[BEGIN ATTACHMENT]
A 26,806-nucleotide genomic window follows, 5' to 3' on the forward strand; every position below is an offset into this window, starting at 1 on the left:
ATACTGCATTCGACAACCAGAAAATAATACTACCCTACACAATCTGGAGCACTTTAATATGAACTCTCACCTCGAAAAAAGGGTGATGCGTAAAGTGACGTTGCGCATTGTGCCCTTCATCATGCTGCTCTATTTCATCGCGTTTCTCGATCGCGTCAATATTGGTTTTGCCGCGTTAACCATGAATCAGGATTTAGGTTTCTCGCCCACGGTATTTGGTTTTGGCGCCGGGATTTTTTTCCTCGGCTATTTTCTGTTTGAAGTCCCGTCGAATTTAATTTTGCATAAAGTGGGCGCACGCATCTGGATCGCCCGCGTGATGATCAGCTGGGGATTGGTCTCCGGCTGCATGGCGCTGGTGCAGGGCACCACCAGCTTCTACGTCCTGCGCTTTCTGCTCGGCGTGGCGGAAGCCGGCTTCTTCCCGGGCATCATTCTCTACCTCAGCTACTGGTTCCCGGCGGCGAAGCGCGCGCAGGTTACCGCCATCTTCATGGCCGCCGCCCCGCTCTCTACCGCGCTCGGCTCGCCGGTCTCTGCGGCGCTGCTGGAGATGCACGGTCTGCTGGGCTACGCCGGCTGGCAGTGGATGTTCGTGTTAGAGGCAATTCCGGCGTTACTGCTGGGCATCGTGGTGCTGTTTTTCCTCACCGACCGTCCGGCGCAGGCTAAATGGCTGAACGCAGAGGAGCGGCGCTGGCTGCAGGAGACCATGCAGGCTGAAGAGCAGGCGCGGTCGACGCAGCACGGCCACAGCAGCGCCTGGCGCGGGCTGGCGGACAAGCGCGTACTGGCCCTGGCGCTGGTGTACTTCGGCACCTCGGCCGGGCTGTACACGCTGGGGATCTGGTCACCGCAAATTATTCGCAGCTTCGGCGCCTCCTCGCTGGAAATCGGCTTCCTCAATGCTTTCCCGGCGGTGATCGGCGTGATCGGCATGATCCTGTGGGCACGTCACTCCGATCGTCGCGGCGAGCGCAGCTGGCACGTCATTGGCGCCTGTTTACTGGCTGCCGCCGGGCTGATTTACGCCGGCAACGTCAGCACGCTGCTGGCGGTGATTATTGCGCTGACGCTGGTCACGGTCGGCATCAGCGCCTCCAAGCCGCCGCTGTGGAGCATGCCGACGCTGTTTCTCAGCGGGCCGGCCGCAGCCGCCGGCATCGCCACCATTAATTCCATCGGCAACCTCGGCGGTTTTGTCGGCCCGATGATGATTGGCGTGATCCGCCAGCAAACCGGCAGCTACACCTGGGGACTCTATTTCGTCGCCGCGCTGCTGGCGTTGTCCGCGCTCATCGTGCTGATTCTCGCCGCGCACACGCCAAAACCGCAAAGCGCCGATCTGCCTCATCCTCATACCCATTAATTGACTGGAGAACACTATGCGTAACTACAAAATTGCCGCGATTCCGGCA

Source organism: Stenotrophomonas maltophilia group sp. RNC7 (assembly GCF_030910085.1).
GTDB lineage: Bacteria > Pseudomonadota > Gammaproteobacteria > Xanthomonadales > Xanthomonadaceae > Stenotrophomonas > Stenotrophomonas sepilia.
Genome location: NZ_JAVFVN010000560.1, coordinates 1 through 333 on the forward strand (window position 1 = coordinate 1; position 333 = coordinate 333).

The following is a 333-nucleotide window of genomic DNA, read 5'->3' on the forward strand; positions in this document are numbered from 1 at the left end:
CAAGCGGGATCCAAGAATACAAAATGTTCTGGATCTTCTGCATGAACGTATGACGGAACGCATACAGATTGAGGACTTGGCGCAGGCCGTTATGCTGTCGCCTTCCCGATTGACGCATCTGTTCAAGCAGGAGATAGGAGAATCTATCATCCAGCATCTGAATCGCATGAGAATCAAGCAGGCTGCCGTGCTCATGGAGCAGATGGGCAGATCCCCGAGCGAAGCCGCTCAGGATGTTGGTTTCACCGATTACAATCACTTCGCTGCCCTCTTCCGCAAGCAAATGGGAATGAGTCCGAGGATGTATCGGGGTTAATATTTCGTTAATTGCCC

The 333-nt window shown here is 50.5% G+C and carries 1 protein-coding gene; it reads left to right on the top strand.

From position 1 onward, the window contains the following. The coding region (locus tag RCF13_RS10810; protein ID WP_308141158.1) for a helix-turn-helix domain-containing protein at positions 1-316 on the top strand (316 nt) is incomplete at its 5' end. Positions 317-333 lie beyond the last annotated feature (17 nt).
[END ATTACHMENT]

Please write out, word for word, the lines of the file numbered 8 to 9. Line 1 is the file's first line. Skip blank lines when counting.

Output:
The 333-nt window shown here is 50.5% G+C and carries 1 protein-coding gene; it reads left to right on the top strand.

From position 1 onward, the window contains the following. The coding region (locus tag RCF13_RS10810; protein ID WP_308141158.1) for a helix-turn-helix domain-containing protein at positions 1-316 on the top strand (316 nt) is incomplete at its 5' end. Positions 317-333 lie beyond the last annotated feature (17 nt).